Caldwell Column: AU Football Highs and Lows

Taking a look at some of the biggest surprises, improvements and disappointments for the Auburn Tigers through four games.

Top Player

It would have been tough to keep Auburn senior cornerback Chris Davis out of the top spot through the first two games, but an injury has put him on the sidelines the last two weeks. That makes this one an easy choice.

Coming off a 1,000-yard season as a sophomore, Tre Mason is back and better than ever for the Tigers this year. Rushing for 338 yards and four touchdowns in the first four game, an average of 84.5 yards per contest, Mason has done that while sharing the load with Corey Grant and Cameron Artis-Payne. Still with just 65 carries despite getting 26 against LSU, Mason should be fresh for the stretch run and that's good news for the Tigers.

Top Position Group

The running backs could get the nod here, but for my money it has to be Auburn's cornerbacks. With an injury to Jonathan Jones in the preseason and the move of Josh Holsey permanently to safety, the depleted unit had just three experienced players heading into the season. When Davis went down late in week two that meant senior Ryan White and junior Jonathon Mincy had to shoulder the load. They have responded with the best football of their respective careers to this point.

A special nod goes to White, a player who couldn't find his way on the field as a defensive player under the last coaching staff and has now become an important part of the defense for the Tigers.

Ryan White has been one of the most important players for the Tigers this season.

Biggest Surprise

We heard all preseason about the play of true freshman wide receiver Marcus Davis, but rarely does a player impact his team so early like Davis has in Auburn's offense. Just behind leaders Sammie Coates and Ricardo Louis with 10 catches, Davis has been clutch so far this season for the Tigers. From his touchdown catch on the opening drive against Arkansas State to his four catches on the game-winning drive against Mississippi State, Davis has proven he can get the job done.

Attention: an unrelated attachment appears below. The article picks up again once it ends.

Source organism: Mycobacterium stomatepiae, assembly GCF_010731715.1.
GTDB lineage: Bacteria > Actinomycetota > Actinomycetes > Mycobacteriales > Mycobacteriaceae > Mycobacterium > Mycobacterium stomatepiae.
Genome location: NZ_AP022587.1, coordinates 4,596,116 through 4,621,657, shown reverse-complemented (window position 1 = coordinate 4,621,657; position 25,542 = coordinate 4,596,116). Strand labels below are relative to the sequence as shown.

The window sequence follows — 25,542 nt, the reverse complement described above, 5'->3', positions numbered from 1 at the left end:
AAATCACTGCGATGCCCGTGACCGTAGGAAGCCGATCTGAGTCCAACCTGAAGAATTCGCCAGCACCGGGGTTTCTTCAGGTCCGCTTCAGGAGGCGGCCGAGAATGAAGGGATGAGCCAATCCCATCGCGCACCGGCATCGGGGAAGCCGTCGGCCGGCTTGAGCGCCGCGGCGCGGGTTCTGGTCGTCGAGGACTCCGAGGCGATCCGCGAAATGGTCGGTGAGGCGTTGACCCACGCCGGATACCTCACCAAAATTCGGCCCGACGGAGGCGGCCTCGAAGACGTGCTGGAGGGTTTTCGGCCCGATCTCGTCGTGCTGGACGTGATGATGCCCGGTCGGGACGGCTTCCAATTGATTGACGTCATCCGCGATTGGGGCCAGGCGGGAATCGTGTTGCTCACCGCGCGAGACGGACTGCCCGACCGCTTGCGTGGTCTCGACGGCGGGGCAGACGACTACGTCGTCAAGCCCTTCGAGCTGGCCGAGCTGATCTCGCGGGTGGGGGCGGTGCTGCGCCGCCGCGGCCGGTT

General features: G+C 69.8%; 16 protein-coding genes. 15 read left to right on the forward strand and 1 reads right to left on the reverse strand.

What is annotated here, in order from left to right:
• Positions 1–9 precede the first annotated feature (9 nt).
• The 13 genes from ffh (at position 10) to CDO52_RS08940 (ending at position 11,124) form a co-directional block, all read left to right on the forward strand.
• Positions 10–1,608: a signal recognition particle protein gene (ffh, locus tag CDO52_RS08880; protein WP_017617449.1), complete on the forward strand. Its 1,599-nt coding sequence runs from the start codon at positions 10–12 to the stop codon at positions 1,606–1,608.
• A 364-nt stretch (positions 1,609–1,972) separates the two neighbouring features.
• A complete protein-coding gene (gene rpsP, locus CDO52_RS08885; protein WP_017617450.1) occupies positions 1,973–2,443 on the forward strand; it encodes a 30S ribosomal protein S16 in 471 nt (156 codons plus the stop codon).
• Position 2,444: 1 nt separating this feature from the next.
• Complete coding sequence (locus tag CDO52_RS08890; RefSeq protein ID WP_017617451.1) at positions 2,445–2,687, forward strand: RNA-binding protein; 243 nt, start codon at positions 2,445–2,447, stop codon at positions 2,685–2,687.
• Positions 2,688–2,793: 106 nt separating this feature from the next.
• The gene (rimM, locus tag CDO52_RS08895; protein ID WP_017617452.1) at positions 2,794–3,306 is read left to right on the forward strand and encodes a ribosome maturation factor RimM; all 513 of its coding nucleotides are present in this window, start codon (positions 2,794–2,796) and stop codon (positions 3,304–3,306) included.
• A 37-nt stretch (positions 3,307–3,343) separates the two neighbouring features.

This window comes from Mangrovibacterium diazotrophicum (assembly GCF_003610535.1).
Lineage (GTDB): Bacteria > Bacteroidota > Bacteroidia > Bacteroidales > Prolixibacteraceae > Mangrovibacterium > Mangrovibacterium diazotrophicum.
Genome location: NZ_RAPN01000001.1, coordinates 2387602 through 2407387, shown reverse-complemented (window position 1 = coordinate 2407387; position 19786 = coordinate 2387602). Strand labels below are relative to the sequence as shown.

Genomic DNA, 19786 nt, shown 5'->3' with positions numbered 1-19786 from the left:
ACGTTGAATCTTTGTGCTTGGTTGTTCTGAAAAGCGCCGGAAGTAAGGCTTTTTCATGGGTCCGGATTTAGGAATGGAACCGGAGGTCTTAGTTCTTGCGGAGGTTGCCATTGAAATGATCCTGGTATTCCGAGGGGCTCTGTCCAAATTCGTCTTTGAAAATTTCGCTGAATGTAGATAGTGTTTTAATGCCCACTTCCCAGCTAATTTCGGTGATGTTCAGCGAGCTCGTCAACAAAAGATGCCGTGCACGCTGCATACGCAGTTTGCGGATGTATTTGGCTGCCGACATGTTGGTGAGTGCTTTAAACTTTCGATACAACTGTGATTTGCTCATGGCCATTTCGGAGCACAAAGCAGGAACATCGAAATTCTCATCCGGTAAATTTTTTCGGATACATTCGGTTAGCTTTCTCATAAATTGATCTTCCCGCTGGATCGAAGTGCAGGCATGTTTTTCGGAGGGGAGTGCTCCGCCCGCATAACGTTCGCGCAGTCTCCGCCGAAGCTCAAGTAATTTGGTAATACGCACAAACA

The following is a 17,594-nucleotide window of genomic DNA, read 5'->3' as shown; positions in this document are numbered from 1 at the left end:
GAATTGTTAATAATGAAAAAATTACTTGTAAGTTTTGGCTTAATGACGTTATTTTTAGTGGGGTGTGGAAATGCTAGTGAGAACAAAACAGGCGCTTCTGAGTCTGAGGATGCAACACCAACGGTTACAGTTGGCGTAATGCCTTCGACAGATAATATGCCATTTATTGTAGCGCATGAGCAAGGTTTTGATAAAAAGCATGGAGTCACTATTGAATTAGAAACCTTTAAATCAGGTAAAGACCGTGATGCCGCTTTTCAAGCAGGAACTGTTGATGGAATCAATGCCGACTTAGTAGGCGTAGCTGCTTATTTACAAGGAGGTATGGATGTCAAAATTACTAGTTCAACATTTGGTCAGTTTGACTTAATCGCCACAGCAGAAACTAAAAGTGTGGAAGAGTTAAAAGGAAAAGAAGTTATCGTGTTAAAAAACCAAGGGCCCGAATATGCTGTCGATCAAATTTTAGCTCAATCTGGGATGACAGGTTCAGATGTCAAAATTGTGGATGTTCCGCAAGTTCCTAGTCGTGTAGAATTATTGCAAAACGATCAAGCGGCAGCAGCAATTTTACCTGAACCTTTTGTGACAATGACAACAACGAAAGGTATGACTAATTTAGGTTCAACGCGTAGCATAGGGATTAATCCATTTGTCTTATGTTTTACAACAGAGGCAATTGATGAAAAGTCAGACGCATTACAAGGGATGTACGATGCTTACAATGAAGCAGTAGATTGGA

Biggest Disappointment

While they have improved from last season, already with 28 tackles for losses in four games (just 66 the entire 2012 season), Auburn's front seven is still too inconsistent for the defense to take the next step. The biggest reason why is continued struggles against the running game.

Currently 12th in the SEC, allowing 172 yards per contest, Auburn has given up a league-high nine touchdowns on the ground. Throw in 21 plays of 10 yards or more by the opponent in the running game and you have a continued problem area for the Tigers.

Most Improved Player

Known more for being Auburn's holder on field goals and extra points, senior defensive back Ryan White has flourished in his expanded role on defense in 2013. Entering the season with just 25 career tackles, seven coming in the season opener last year against Clemson, White has played very little in his career until this year.

Already with 18 stops in four games for the Auburn defense, White is tied for second on the team with five pass breakups, one more than he had in three years. Getting Davis back full speed would give Auburn three quality veteran cornerbacks to rotate and stay fresh for a demanding remaining schedule.

Most Improved Group

There were plenty of problem areas on Auburn's offense last season and the line was one of those spots. While they did pave the way for Mason to get to 1,000 yards, the Tigers averaged just 148.4 yards per game on the ground as a team with 16 rushing touchdowns. Throw in 37 sacks allowed and it was not a year to remember for the front five on offense.

Returning experienced veterans Reese Dismukes and Chad Slade in the middle along with one-year starters Greg Robinson and Patrick Miller at tackle, Auburn's only newcomer is redshirt freshman Alex Kozan at left guard. Under the direction of J.B. Grimes in a more familiar offense, the line has responded. Averaging 232.2 yards per game on the ground and already with eight touchdowns, Auburn's running game is fourth in the league.

Allowing just four sacks in four games, the pass protection has also improved dramatically. If that kind of production can continue Auburn's offense will have an opportunity to put up some big numbers down the stretch.


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